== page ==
Saturday, November 10, 2012

Tactile Obituaries

"Like Sherlock Holmes, Heydrich plays the violin. (He plays it better than does the fictional detective, however.) Also like Sherlock Holmes, he conducts criminal inquiries. Except that where Holmes seeks the truth, Heydrich just makes it up." - Laurent Binet, HHhH

Yesterday was the anniversary of Kristallnacht, the day/night the nazis incited people in Germany to vandalize and burn Jewish shops and synagogues, and to attack Jews. The nazis were absolute maniacs, really. 

I wouldn’t have remembered the date (in fact I forgot) except this morning we went to take some photos of Frankfurt’s ‘Stolpersteine,’ and found a grouping with melted wax all around, and realized someone must have burned candles there yesterday in memory. Stolpersteine, which literally means stumbling stones, are somber, subtle plaques laid in sidewalks in front of houses of Jews who met their deaths at nazi hands. They’re tactile obituaries. You can see my small album of them here

As long as we’re on the topic, I finished the non-fiction novel HHhH and thought it was terrific. It’s hard to recommend to just anyone because it’s best to be a little familiar with the figure of Reinhard Heydrich and his assassination to appreciate. But even Wikipedia could equip a reader sufficiently. 

The story is horrible and serious, but the narrator/author navigates you through with a light touch. Believe me, I loved the book, but that would be my one complaint - while most of the time it worked well, the author occasionally erred on the side of the flip.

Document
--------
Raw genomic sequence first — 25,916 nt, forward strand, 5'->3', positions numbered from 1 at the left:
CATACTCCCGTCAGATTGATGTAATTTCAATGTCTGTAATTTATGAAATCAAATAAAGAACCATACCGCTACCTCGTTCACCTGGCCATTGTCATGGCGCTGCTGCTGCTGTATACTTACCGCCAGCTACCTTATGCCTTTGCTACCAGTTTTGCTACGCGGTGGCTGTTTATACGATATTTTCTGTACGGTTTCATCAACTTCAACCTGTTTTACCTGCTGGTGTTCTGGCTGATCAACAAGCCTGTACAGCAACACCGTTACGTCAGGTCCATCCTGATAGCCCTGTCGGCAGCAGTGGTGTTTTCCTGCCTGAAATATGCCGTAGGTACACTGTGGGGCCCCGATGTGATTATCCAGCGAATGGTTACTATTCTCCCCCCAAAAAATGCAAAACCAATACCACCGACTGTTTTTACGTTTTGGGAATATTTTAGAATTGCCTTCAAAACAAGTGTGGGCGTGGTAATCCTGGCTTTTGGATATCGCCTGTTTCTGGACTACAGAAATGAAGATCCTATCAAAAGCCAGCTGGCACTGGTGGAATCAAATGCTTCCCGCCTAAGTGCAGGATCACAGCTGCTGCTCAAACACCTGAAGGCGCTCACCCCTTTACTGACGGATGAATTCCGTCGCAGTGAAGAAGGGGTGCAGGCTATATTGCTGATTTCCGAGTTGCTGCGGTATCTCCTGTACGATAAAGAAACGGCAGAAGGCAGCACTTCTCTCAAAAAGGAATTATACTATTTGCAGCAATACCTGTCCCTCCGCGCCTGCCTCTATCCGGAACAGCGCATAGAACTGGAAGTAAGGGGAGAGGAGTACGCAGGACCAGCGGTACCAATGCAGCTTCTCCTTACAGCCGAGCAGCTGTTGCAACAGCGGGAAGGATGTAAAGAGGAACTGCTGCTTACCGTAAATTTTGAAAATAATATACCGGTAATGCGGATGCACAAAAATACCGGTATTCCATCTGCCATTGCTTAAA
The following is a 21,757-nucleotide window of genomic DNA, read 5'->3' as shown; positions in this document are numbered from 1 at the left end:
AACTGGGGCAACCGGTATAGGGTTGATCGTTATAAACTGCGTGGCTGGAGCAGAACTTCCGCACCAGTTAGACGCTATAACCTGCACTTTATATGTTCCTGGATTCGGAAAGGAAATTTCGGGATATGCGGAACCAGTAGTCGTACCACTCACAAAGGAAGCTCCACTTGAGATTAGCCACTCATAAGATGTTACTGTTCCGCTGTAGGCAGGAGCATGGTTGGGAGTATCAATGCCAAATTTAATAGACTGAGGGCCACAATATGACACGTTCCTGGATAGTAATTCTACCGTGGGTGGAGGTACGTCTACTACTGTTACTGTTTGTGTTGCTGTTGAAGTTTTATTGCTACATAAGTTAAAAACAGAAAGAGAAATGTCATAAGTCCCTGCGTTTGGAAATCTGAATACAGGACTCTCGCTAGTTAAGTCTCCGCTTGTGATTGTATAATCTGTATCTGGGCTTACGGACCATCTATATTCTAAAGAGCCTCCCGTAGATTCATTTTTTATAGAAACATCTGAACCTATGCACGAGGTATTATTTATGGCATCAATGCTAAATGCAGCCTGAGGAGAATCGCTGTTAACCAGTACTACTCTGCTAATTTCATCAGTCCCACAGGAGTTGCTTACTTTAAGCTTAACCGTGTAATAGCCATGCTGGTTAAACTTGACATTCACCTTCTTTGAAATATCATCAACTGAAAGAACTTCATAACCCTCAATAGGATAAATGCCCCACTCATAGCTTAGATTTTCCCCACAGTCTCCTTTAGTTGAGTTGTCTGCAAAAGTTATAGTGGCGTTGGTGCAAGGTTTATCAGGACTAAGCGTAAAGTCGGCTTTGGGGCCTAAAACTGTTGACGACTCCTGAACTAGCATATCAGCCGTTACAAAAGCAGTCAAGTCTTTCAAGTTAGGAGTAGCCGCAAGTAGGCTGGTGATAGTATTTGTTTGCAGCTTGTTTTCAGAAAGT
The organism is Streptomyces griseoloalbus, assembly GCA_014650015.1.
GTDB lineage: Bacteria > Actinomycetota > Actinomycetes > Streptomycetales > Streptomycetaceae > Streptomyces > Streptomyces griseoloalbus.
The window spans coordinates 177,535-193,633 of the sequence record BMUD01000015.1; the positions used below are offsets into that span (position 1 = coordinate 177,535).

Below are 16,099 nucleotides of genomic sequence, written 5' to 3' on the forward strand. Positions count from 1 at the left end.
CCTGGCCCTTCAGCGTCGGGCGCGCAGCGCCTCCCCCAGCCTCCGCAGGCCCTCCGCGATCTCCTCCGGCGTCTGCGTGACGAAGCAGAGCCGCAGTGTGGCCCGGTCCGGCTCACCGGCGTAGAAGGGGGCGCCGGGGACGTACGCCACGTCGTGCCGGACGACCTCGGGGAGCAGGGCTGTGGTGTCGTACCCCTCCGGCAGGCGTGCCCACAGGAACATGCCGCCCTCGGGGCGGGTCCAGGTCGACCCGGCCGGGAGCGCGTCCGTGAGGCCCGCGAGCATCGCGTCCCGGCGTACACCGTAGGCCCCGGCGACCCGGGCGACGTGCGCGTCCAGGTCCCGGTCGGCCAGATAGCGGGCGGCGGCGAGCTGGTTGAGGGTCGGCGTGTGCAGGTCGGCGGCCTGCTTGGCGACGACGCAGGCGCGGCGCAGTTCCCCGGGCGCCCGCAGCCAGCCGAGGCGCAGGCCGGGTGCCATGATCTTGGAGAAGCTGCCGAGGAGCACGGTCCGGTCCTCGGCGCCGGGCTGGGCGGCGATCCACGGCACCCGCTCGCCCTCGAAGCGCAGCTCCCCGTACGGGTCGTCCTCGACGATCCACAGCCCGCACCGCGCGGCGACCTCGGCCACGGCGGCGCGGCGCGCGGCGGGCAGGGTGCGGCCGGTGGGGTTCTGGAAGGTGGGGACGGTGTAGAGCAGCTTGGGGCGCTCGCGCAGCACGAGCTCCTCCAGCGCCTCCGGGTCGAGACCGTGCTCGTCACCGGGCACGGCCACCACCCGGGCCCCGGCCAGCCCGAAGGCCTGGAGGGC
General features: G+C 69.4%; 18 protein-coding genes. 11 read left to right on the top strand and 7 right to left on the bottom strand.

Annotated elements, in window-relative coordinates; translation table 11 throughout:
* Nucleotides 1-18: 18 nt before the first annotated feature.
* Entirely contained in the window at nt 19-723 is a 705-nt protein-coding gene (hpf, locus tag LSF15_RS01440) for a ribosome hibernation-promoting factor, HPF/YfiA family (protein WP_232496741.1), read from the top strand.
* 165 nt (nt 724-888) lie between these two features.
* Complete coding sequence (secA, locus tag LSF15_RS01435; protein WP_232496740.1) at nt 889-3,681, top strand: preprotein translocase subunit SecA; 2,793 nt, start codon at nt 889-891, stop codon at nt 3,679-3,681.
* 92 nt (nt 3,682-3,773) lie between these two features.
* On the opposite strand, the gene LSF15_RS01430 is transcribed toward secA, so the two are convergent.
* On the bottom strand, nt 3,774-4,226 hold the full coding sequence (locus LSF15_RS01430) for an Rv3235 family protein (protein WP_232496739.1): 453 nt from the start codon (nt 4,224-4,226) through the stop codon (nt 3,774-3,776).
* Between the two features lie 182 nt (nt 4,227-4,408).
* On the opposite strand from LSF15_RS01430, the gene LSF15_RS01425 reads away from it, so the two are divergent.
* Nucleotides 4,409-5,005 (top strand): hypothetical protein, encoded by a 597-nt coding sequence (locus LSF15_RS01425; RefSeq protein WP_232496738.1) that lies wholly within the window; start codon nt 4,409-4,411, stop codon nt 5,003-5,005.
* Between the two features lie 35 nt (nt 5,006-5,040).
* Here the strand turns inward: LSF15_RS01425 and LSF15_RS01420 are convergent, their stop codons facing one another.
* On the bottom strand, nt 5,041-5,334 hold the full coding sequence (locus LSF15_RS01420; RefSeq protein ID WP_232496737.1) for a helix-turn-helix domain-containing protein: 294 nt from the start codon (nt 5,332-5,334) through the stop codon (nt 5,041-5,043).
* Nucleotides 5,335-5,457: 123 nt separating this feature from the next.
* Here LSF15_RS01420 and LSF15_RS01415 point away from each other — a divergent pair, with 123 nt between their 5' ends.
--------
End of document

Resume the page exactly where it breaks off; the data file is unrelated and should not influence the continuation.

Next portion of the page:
As meta-fiction the author is very in the book, which pretty much goes ‘here’s this event I’ve been obsessed with my whole life, which happened in my favorite country on earth, and the two or three guys who are my heroes, who set off to kill Heydrich, the devil incarnate, and how they succeed, and it’s all worth it despite the horrendous consequences, and I’m going to try to tell the story while being extremely self-conscious about it.’ 

It’s surely hard to find balance with the meta-fiction approach, but there were times I thought he hit the wrong note. Like he didn’t know when to stop yapping. Anyway, I’ve probably just turned any potential readers off to this book. Oh well, it was great, and I’m happy to keep it all to myself anyway.

1 comment:

Kathleen said...

I love your meta-fictional review. And thanks for the stumbling stones.

Related Posts with Thumbnails